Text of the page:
Technical perfection vs. emotion

I’ve been in studio the past few days, (my home studio, not the real one), working on demos for this musical I’m writing. The whole project has happened very quickly. It seems like the universe delivered this project to me–as if it were fully formed and ready to be presented.

I am a pianist. I do  most of my composing at the piano. I do most of my “work out how the songs go…” at the piano. And I do my singing, by accompanying myself at the piano.

But, for a musical, which has…you know…actual music…you need…representations of that music.

So, with trepidation, considering my software issues and lack of recording engineer skills, I fire up my recording studio, roll up my (figurative) shirt sleeves and dive in.

First goal: Create demos that don’t make me cringe.

Now – that is a huge, HUGE dividing line. I’m not even talking about approaching any realm that could be named ‘good’. I’m talking about the realm of ‘barely adequate’.

The first demos I did were…maybe, barely adequate. And the musical has a whole bunch of songs, so this is a big project. So big–in fact, that it almost seems paralysing to think of trying to accomplish such a thing.

Not to mention..on this…there’s just me. When you divide yourself up between recording engineer and musician/singer…your abilities are halved. When you just engineer, you can focus all your efforts on the engineering. When you just play and sing, you can focus 100% of your being on the music.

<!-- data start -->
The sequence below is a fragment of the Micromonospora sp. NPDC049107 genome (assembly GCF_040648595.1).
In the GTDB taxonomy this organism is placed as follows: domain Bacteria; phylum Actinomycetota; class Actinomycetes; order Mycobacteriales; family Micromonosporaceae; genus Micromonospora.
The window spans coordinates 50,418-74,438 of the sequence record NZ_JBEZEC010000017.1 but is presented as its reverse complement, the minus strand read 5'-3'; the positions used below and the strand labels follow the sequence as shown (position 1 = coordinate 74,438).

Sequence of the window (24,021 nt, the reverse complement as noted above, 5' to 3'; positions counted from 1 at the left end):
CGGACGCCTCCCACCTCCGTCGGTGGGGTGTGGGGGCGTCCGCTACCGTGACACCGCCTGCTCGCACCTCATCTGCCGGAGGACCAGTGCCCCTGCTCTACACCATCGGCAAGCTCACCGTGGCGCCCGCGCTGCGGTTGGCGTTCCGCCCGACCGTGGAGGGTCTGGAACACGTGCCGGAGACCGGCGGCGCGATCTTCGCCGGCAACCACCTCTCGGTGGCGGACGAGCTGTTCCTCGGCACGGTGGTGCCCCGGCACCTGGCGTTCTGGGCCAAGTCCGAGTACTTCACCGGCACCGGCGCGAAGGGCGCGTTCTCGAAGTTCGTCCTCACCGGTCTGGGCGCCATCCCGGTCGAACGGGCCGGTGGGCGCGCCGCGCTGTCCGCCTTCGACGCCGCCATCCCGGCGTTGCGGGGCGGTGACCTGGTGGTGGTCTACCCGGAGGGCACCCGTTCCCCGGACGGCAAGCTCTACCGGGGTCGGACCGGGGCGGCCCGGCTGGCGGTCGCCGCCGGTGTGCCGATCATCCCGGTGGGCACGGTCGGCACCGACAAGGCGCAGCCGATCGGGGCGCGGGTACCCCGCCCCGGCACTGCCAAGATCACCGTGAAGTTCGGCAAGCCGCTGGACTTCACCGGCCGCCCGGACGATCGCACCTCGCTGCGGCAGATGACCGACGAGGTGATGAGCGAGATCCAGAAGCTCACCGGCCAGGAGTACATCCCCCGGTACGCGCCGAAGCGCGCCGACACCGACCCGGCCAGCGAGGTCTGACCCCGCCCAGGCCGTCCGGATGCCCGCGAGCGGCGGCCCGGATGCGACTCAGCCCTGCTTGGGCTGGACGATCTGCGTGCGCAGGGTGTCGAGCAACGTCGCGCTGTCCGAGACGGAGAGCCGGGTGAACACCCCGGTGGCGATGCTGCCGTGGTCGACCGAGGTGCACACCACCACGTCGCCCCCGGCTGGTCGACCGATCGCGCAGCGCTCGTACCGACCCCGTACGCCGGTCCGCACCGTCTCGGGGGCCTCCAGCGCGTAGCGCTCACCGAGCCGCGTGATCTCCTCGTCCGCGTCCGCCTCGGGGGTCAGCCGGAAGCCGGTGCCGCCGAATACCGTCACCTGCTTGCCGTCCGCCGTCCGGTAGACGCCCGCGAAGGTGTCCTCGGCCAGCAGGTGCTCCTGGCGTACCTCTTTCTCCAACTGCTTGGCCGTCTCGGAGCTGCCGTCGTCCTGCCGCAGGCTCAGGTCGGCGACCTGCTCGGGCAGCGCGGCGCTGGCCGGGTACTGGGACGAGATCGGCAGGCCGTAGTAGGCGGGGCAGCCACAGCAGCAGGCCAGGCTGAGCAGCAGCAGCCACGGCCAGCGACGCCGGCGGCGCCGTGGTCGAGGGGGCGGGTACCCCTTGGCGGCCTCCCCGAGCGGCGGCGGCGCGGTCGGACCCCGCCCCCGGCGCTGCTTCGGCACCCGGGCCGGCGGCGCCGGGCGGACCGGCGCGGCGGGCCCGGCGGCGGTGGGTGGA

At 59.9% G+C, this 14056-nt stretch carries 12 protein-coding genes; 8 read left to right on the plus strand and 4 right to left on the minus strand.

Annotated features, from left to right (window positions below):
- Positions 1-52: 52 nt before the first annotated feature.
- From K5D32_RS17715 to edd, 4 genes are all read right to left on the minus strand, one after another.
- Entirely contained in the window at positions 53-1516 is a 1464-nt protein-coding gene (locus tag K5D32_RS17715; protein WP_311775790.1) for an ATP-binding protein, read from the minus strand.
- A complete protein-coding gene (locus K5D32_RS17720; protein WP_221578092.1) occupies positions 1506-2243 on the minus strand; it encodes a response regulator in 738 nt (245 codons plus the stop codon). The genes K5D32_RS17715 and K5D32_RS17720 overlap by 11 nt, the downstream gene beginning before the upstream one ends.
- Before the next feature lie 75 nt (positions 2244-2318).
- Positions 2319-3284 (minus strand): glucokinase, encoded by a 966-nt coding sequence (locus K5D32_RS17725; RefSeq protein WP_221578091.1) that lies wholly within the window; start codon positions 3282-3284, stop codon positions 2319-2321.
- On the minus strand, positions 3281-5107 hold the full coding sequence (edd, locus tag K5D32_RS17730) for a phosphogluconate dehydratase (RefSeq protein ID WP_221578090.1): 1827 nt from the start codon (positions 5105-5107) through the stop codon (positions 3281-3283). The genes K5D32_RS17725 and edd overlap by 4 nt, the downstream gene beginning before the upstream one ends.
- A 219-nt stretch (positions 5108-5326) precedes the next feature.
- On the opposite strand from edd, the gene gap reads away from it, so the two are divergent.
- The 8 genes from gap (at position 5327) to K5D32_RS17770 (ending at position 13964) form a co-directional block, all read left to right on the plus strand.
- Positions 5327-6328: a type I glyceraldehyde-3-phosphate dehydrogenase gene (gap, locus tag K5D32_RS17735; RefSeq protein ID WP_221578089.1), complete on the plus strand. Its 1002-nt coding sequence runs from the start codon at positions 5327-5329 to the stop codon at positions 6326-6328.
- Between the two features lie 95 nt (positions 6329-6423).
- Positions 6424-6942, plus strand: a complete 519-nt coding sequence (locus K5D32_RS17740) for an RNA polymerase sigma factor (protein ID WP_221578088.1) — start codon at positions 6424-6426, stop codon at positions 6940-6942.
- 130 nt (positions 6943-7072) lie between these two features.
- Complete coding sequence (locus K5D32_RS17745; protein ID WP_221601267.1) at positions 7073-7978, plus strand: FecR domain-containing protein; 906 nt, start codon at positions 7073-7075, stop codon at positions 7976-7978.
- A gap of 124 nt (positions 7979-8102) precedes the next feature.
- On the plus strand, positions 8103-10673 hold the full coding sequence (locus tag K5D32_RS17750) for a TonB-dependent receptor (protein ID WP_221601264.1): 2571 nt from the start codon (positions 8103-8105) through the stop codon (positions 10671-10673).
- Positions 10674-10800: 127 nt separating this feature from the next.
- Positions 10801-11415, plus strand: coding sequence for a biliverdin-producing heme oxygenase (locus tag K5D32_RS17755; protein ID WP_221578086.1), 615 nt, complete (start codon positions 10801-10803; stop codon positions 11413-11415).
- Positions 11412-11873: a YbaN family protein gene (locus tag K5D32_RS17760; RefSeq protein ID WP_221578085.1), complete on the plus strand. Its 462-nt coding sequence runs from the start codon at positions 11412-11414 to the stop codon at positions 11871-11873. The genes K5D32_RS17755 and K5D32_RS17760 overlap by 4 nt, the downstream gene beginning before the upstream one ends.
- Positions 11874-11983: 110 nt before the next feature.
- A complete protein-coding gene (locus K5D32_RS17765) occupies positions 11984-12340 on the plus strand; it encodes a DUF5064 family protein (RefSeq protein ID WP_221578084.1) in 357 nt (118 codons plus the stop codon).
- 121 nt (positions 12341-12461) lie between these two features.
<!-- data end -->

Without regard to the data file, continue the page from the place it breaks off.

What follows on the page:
But, when you record yourself, you are half engineer and half musician. It diminishes the quality and…unfortunately…it shows.

And, in my studio, with just me there, and with the (not top of the line) components I have, you record one thing at a time. One line. One instrument. One track. So…I worked, diligently, and assembled multiple tracks–just like putting puzzle pieces together.

(And that doesn’t just refer to building ONE song demo, but the puzzle analogy works on another level, since all of these demos and manuscript and actors and story and orchestration, etc…it all is a giant puzzle that (hopefully) comes together to create an entertaining musical.)

Hence, we arrive at the subject line for the blog post: Technical Perfection vs. emotion

When I wrote the musical…I was not at the piano (I started there, but ended up working ALL on the computer.) So I had written out lyrics and I had sung them into a cassette recorder. So, I needed to figure out each song and work them out and tweak. But, when that happened, for ALL of the songs of this project, it ‘did’ something to me. The emotional content of these songs, together, which build into an entire story…wow. I sang the musical, in its entirety, for four consecutive days.

Then I had the songs ‘down’ enough…to start recording. And you want, you need, you have this insane wish, for the demos to be good enough to let them go out into the world. The general public won’t ever hear them, but the musical producers, the artists, the actors…they will. They have to hear them, to know how the songs, go. Right?

So, I’m fighting these problems, and building things with the ‘technical’ side more to the top of the scale, and the ‘performance’ side, more to the bottom of the scale.